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Marie DOUMIC - CancerSim2008 May,19th Dynamics of the equation 2 Major & fundamental & useful relations: 1.Integration of the equation: Interpretation: number of cells increases by division 2.Integration of the equation multiplied by x: Interpretation: biomass increases by nutrient uptake

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Marie DOUMIC - CancerSim2008 May,19th 1st question on our inverse problem: is it well-posed ? Hadamards definition of well-posedness: 1- For all admissible data, a solution exists 2- For all admissible data, the solution is unique 3- The solution depends continuously on the data. Our problem becomes: Knowing N 0, with N(x=0)=0, find B such that :

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An ill-posed problem Now N is the parameter, B the unknown. The equation can be written as: With. If N is regular, e.g. if L is in L 2 : H=BN is in L 2 (see prop. below) what we really know is not but a noisy data with L is not in L 2 B is not well-defined in L 2

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How to regularize this problem: « quasi-reversibility » method 1 st method (in Perthame-Zubelli, Inverse Problems (2006)): Add a (small) derivative for B: we obtain the following well- posed problem: Theorem (Perthame-Zubelli): we have the error estimate: is optimal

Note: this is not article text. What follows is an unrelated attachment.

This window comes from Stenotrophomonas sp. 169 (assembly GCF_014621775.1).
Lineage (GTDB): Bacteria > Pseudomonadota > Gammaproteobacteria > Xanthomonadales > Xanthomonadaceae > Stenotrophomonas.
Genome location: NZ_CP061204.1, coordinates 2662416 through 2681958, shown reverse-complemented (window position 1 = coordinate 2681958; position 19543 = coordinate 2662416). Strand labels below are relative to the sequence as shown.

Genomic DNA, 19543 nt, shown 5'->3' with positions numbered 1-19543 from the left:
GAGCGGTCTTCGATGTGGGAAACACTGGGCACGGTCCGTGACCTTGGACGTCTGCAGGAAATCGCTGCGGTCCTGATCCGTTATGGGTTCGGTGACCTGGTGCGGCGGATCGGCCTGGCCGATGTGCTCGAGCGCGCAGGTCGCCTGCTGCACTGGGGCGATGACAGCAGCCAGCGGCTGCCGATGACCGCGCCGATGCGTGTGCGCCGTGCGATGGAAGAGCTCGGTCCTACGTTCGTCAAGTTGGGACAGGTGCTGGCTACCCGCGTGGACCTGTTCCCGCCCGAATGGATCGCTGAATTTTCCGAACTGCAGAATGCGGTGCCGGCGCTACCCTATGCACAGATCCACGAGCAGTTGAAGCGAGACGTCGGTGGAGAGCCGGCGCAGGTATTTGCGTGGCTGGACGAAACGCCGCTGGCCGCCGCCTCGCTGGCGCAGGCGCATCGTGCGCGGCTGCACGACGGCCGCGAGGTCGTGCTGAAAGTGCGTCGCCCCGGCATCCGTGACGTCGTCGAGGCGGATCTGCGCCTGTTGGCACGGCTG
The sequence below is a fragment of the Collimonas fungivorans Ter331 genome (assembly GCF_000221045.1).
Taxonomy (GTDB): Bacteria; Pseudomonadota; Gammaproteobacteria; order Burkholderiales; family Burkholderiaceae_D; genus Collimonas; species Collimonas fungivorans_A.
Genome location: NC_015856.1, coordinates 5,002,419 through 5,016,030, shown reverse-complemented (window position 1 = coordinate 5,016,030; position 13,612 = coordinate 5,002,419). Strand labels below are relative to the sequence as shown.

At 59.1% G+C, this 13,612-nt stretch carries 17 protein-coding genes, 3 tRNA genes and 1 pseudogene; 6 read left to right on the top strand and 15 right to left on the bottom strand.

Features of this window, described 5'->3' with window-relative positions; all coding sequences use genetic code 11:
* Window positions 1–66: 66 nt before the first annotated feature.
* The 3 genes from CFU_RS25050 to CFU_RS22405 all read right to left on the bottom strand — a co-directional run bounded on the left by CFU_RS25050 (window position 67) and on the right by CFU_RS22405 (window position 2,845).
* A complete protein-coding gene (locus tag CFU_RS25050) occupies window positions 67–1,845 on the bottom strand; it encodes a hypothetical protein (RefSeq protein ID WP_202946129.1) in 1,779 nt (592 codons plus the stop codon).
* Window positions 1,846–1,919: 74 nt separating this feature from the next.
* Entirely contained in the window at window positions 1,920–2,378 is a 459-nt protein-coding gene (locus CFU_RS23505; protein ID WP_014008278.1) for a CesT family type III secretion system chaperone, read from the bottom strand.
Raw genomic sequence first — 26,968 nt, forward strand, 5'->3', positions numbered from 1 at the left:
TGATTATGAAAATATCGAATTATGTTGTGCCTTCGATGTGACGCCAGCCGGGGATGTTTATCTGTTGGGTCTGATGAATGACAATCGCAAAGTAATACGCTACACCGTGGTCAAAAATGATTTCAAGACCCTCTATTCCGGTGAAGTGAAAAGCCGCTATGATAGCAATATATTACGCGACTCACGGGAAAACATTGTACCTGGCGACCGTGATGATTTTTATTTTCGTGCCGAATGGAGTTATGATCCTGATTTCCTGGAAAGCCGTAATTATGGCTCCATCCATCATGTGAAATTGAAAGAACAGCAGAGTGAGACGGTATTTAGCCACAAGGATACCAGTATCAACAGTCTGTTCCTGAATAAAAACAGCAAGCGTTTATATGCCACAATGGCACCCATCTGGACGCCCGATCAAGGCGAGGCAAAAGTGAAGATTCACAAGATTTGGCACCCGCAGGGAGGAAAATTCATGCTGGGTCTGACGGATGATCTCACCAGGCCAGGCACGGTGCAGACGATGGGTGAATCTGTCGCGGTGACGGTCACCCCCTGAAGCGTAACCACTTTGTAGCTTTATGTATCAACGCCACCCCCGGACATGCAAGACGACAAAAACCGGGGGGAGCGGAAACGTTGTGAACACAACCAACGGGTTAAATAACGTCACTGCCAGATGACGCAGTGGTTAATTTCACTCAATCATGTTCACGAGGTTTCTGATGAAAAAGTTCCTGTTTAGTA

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How to regularize this problem – Filtering approach 2 nd method: regularize in order to make L be regular: With and. Theorem (D-Perthame-Zubelli): we have the error estimate: is optimal

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Generic form of the problem for any regularization: With 1.Naive method: 2. « Quasi-reversibility » method: 3. Filtering method: Numerical Implementation

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Several requirements: A.Avoid instability B.Conserve main properties of the continuous model: laws for the increase - of biomass: - of number of cells, e.g. for the quasi-reversibility method: C. 1 question: begin from the left, deducing B(2x) from B(x) or from the right, deducing B(x) from B(2x) ? Numerical Implementation - strategy

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Numerical Implementation: a result to choose the right scheme 3

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Marie DOUMIC - CancerSim2008 May,19th Numerical Implementation: choice of the scheme H 0 : deduce H(x) from larger x scheme departs from infinity H 1 : deduce H(x) from smaller x scheme departs from 0. H 1 « more regular » choice: scheme departing from 0.

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Numerical Scheme – filtering approach -> departs from zero (mimics H 1 ) -> mass and number of cells balance laws preserved: -> stability: 4H(2x) is approximated by 4 H 2i

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Numerical Scheme – Quasi-Reversibility -> departs from zero (mimics H 1 ) -> mass and number of cells balance laws preserved: -> stability: 4H(2x) is approximated by 4 H 2i

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Marie DOUMIC - CancerSim2008 May,19th Numerical Scheme: steps 1. solve the direct problem for a given B(x) Method: use of the exponential convergence of n(t,x) to N(x): Finite volume scheme to solve the time-dependent problem: Then renormalization at each time-step 2. Add a noise to N(x) to get a noisy data N ε (x) 1.Run the numerical scheme for the inverse problem to get a birth rate B ε,α (x) N ε (x) and compare it with the initial data B(x) – look for the best α for a given error ε

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First step: direct problem

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Results with ε=0: no noise for the entry data